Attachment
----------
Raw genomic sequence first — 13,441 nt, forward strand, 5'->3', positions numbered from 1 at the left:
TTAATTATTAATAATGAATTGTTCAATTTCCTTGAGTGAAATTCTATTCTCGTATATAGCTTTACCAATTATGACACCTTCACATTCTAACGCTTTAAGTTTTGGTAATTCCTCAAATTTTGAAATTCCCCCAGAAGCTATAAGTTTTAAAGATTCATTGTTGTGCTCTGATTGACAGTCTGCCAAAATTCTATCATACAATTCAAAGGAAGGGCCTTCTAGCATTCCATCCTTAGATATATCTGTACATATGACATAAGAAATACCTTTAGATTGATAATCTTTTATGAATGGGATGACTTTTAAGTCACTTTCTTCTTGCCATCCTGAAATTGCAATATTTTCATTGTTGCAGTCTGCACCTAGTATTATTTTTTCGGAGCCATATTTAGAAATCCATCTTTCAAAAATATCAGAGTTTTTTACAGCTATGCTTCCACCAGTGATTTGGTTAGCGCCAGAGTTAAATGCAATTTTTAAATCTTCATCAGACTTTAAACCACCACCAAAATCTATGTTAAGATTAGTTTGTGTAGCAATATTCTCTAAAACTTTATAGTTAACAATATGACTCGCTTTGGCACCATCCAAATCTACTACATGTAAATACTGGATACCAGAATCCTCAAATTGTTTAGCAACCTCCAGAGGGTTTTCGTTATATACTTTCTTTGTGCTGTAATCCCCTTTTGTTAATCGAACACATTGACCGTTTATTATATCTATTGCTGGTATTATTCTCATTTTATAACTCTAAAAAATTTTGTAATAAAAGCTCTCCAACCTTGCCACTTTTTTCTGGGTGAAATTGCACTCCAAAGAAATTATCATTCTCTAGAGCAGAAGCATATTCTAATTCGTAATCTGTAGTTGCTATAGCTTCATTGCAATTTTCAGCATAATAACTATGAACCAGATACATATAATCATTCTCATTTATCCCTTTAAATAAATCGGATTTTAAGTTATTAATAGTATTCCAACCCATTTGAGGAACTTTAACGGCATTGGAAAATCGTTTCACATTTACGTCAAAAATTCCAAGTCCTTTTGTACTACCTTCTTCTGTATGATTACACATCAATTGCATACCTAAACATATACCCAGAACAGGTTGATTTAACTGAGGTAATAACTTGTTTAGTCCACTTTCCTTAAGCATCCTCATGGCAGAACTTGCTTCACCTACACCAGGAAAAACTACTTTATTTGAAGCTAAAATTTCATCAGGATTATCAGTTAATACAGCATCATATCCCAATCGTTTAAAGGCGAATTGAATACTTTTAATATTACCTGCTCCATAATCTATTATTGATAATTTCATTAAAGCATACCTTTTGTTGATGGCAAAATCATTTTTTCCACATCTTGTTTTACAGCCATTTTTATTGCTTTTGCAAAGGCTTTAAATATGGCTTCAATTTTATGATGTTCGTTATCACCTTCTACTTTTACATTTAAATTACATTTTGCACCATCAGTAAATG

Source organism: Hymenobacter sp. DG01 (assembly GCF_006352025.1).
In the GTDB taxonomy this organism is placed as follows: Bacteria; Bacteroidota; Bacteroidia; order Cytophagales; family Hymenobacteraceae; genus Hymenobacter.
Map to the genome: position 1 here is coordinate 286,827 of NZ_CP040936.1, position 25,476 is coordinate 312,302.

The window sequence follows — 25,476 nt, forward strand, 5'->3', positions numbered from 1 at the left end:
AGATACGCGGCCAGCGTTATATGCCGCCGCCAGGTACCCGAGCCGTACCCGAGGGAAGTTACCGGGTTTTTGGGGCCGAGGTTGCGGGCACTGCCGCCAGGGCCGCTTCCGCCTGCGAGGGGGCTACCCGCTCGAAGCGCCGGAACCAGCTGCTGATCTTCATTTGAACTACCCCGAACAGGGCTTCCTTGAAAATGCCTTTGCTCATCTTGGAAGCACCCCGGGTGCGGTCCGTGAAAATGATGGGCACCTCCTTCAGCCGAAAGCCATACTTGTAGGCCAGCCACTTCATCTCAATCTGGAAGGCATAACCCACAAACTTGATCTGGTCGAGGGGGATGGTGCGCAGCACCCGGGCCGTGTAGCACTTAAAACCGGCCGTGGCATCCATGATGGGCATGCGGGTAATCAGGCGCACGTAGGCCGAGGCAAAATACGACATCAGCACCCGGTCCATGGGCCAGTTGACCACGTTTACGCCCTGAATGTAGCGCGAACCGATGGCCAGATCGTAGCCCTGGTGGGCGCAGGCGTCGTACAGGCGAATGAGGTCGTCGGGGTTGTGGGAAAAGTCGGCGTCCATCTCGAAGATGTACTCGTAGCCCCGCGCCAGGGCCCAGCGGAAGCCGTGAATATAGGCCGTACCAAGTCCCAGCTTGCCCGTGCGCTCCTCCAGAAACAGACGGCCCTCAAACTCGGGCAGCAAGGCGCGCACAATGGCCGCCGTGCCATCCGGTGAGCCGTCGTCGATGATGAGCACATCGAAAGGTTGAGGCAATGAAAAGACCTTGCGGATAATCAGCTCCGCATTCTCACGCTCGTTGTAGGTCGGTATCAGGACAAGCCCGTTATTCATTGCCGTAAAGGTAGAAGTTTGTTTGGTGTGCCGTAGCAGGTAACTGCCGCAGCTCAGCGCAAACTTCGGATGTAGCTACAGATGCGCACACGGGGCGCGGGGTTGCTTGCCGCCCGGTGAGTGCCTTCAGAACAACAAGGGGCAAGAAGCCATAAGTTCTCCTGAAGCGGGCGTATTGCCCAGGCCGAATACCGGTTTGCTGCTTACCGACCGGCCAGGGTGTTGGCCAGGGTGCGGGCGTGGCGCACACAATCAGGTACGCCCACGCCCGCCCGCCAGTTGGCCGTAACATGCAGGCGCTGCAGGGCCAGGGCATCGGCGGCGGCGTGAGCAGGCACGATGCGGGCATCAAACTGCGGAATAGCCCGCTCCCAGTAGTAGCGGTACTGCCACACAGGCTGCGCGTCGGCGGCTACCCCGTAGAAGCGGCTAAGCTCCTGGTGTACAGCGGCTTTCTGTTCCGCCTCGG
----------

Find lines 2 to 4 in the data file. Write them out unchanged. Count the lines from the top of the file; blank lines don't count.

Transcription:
TTAATTATTAATAATGAATTGTTCAATTTCCTTGAGTGAAATTCTATTCTCGTATATAGCTTTACCAATTATGACACCTTCACATTCTAACGCTTTAAGTTTTGGTAATTCCTCAAATTTTGAAATTCCCCCAGAAGCTATAAGTTTTAAAGATTCATTGTTGTGCTCTGATTGACAGTCTGCCAAAATTCTATCATACAATTCAAAGGAAGGGCCTTCTAGCATTCCATCCTTAGATATATCTGTACATATGACATAAGAAATACCTTTAGATTGATAATCTTTTATGAATGGGATGACTTTTAAGTCACTTTCTTCTTGCCATCCTGAAATTGCAATATTTTCATTGTTGCAGTCTGCACCTAGTATTATTTTTTCGGAGCCATATTTAGAAATCCATCTTTCAAAAATATCAGAGTTTTTTACAGCTATGCTTCCACCAGTGATTTGGTTAGCGCCAGAGTTAAATGCAATTTTTAAATCTTCATCAGACTTTAAACCACCACCAAAATCTATGTTAAGATTAGTTTGTGTAGCAATATTCTCTAAAACTTTATAGTTAACAATATGACTCGCTTTGGCACCATCCAAATCTACTACATGTAAATACTGGATACCAGAATCCTCAAATTGTTTAGCAACCTCCAGAGGGTTTTCGTTATATACTTTCTTTGTGCTGTAATCCCCTTTTGTTAATCGAACACATTGACCGTTTATTATATCTATTGCTGGTATTATTCTCATTTTATAACTCTAAAAAATTTTGTAATAAAAGCTCTCCAACCTTGCCACTTTTTTCTGGGTGAAATTGCACTCCAAAGAAATTATCATTCTCTAGAGCAGAAGCATATTCTAATTCGTAATCTGTAGTTGCTATAGCTTCATTGCAATTTTCAGCATAATAACTATGAACCAGATACATATAATCATTCTCATTTATCCCTTTAAATAAATCGGATTTTAAGTTATTAATAGTATTCCAACCCATTTGAGGAACTTTAACGGCATTGGAAAATCGTTTCACATTTACGTCAAAAATTCCAAGTCCTTTTGTACTACCTTCTTCTGTATGATTACACATCAATTGCATACCTAAACATATACCCAGAACAGGTTGATTTAACTGAGGTAATAACTTGTTTAGTCCACTTTCCTTAAGCATCCTCATGGCAGAACTTGCTTCACCTACACCAGGAAAAACTACTTTATTTGAAGCTAAAATTTCATCAGGATTATCAGTTAATACAGCATCATATCCCAATCGTTTAAAGGCGAATTGAATACTTTTAATATTACCTGCTCCATAATCTATTATTGATAATTTCATTAAAGCATACCTTTTGTTGATGGCAAAATCATTTTTTCCACATCTTGTTTTACAGCCATTTTTATTGCTTTTGCAAAGGCTTTAAATATGGCTTCAATTTTATGATGTTCGTTATCACCTTCTACTTTTACATTTAAATTACATTTTGCACCATCAGTAAATG

Source organism: Hymenobacter sp. DG01 (assembly GCF_006352025.1).
In the GTDB taxonomy this organism is placed as follows: Bacteria; Bacteroidota; Bacteroidia; order Cytophagales; family Hymenobacteraceae; genus Hymenobacter.